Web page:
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Department of Communications/
News Bureau
22 Davis Hall, 10 Lippitt Road, Kingston, RI 0288
Phone: 401-874-2116 Fax: 401-874-7872

New research wing opens at URI's
Cancer Prevention Research Center

KINGSTON, R.I. -- March 7, 2000 -- The University of Rhode Island today opened a new research wing in its Social Sciences Research Center, home of the University's internationally renowned Cancer Prevention Research Center (CPRC).

The new 10,000 sq. ft., two-story addition to the Social Sciences Research Center doubled the size of the original building to provide additional office, computer, meeting, and work space to accommodate the ongoing research activities undertaken there. Constructed in 1991, the original single-story building was designed specifically to meet the needs of the Center and was sited with consideration for future expansion. With the same architectural design features as the original building, the new two-story "module" was added to the west of the original building. The $1.2 million project was funded by Rhode Island Health and Educational Building Corporation (RIBHEC) Bonds and supported by research-related revenue.

Headed by Dr. James Prochaska, the CPRC has been developing ways to help people adopt healthy behaviors to reduce the risk of cancer for more than 20 years. Prochaska has been a member of the University faculty since 1969 and founded the CPRC in 1989. In 1994, the program was awarded its first $10 million grant from the National Cancer Institute (NCI) to continue its groundbreaking research on behavioral change. Since its inception, the group has received more than $60 million in research funding.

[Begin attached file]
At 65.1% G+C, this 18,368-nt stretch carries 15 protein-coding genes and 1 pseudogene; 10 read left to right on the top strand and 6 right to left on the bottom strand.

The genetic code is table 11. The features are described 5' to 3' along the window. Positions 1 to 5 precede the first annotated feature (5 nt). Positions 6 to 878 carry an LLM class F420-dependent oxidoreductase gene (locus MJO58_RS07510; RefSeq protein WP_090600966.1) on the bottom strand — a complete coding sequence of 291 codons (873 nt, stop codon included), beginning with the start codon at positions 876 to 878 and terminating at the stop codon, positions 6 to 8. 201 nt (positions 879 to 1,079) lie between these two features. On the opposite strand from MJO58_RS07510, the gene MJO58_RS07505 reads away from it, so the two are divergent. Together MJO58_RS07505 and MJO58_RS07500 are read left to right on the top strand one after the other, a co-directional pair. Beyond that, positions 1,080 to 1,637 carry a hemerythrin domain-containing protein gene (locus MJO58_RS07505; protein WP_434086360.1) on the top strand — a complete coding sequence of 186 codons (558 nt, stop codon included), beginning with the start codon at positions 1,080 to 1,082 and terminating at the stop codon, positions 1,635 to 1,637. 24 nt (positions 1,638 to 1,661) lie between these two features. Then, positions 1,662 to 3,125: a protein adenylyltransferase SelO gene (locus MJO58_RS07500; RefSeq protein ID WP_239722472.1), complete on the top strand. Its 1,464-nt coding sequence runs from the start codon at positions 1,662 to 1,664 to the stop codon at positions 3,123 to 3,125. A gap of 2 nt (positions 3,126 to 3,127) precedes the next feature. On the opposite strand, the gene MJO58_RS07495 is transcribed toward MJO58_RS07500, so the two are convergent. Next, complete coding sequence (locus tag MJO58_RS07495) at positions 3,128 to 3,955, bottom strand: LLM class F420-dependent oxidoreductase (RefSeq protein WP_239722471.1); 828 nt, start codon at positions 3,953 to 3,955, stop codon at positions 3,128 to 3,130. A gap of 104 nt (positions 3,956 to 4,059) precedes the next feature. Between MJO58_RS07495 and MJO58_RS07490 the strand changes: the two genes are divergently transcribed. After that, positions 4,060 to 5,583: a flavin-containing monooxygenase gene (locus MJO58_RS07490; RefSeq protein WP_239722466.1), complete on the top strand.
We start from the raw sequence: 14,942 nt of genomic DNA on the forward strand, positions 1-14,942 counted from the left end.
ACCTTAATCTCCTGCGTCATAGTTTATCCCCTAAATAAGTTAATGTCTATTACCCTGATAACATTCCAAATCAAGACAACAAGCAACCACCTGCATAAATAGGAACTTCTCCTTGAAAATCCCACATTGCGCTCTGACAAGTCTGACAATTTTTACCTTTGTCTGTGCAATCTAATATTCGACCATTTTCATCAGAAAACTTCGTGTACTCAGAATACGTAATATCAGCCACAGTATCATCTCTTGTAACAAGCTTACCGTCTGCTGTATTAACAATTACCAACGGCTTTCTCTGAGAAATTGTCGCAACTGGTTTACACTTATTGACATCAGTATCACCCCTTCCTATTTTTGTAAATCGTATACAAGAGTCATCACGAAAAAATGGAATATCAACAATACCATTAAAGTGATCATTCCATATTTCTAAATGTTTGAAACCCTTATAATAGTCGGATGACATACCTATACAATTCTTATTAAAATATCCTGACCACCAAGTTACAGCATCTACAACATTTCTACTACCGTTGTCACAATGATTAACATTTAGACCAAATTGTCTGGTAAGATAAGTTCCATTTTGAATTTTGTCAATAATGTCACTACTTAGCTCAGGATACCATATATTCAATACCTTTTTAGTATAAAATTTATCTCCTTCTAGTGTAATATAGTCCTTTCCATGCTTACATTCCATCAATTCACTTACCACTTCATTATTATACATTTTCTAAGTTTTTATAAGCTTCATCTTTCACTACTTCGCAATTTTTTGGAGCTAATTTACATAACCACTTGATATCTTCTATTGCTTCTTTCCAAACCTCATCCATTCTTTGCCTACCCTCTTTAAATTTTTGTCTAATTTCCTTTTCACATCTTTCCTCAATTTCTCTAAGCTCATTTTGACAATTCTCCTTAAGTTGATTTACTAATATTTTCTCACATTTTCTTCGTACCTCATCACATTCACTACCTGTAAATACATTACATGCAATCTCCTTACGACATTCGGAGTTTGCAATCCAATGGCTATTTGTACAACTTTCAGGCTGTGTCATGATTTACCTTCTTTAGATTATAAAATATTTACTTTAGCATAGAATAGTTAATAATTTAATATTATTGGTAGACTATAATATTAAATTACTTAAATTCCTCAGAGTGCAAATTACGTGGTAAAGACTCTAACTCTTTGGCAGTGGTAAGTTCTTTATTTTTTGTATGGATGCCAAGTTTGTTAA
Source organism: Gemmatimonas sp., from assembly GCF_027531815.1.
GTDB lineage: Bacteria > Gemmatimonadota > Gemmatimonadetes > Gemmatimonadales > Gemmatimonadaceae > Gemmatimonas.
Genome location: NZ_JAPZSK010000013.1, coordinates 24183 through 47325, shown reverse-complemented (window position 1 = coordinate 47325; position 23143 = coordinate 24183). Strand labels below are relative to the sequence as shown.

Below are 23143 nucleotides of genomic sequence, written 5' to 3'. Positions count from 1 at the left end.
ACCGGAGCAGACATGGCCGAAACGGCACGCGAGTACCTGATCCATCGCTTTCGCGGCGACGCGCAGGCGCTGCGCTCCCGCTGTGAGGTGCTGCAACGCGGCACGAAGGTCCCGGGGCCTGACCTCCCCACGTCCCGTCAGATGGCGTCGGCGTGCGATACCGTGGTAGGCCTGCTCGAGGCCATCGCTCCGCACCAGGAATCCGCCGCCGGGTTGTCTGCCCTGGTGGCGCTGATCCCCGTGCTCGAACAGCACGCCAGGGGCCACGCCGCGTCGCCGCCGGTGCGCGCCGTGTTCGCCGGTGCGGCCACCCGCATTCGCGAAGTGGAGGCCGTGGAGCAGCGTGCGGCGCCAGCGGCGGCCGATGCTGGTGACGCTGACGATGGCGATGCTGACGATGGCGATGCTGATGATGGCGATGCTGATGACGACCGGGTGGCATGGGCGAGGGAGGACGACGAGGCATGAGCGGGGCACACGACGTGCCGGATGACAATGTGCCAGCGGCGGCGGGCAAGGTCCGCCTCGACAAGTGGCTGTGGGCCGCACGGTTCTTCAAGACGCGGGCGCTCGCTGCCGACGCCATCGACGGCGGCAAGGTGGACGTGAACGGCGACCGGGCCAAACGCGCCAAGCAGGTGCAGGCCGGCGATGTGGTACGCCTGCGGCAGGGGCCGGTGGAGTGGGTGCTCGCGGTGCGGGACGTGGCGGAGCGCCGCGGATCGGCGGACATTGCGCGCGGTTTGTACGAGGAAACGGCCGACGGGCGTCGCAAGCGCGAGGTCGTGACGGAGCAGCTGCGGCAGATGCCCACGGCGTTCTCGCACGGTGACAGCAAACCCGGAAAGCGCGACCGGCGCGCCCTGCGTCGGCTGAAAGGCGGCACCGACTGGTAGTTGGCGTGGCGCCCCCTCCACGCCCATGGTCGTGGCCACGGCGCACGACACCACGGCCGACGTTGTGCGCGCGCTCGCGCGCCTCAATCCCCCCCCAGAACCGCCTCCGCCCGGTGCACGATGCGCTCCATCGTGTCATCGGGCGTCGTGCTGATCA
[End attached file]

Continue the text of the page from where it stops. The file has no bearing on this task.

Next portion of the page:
The Center's primary mission is to enhance the quality and quantity of life through prevention of cancer, other chronic diseases and premature death. Their basic and applied research efforts are integrated around a common theme, the transtheoretical model developed at the CPRC and now recognized internationally as one of the most promising approaches to health promotion. Applying a stage-based paradigm, proactive and interactive interventions are emphasized for populations at all stages of change, and not just for the small minority prepared to take action. Their work has been applied to such health-related issues as smoking, substance abuse, high-risk sexual behaviors, unhealthy diets and sedentary life styles.


For More Information: Jhodi Redlich, 401-874-2116


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